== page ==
South Korean spy charged with forging Chinese government records

North and South KoreaBy IAN ALLEN | intelNews.org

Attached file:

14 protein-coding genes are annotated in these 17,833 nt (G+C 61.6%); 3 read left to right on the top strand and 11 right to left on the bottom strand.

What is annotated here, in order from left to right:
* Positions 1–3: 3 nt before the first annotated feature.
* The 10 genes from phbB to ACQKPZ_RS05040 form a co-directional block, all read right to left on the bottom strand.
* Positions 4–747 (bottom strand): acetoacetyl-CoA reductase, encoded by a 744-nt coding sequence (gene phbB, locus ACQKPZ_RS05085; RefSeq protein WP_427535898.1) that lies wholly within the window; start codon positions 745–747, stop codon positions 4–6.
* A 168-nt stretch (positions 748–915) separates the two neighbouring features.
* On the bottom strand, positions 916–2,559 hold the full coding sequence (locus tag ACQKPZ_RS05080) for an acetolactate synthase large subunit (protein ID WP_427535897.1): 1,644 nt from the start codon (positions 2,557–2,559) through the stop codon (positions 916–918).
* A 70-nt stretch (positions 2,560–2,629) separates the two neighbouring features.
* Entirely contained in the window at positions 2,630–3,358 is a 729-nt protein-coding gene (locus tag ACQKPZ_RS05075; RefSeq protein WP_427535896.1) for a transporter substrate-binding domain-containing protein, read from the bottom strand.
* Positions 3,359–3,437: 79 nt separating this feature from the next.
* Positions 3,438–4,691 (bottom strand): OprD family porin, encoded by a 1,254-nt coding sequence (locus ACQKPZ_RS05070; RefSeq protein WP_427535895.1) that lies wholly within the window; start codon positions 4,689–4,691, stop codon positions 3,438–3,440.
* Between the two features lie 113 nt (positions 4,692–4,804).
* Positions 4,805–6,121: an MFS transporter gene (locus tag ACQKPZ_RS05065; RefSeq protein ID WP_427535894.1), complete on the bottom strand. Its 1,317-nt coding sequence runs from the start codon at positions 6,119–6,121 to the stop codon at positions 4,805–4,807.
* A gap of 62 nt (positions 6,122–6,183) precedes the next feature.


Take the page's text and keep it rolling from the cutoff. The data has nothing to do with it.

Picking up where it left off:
Authorities in South Korea have charged an intelligence officer with forging Chinese government documents that were used in a court case against a man accused of spying for North Korea. IntelNews readers will remember the case of Yoo Woo-sung, a prominent North Korean defector living in the South, was arrested last year on charges of espionage. In May of that year, court documents revealed that Yoo had been arrested following testimony from his own sister, also a North Korean defector. She had apparently been sent to the South by the North Korean intelligence services, and tasked with collecting information on North Korean defectors living across the border. Prosecutors accused Yoo of collecting information on at least 200 North Korean defectors living in the South, while he worked for the Seoul city government. Yoo maintained his innocence throughout his trial. However, his protestations appeared untenable once the South Korean prosecution produced a number of Chinese transit documents showing that he had entered North Korea repeatedly from China, ostensibly in order to transport information to his handlers in Pyongyang. However, in a dramatic turn of events, the case against Yoo collapsed in August of 2013 amidst allegations that some of the documents presented to the court by the prosecutors had been forged. It now appears that the forged documents, which were travel records allegedly issued by the Chinese government, had been given to the prosecution by South Korea’s National Intelligence Service (NIS). Earlier this week, a mid-ranking NIS officer was detained after Seoul’s Central District Court issued a warrant for his arrest on charges of producing the forgeries used in Yoo’s trial. The officer, identified in court documents only as “Kim”, is suspected of having collaborated with a Chinese national living in South Korea to obtain blank Chinese government-issued travel forms, which were then modified to frame Yoo during his trial for espionage. South Korean media report that the NIS officer is denying the allegations, claiming that he too had been duped by his Chinese asset who gave him the forms. He is now arguing that the asset was probably working for Chinese intelligence. Meanwhile, Yoo’s case is currently awaiting an appeals trial.

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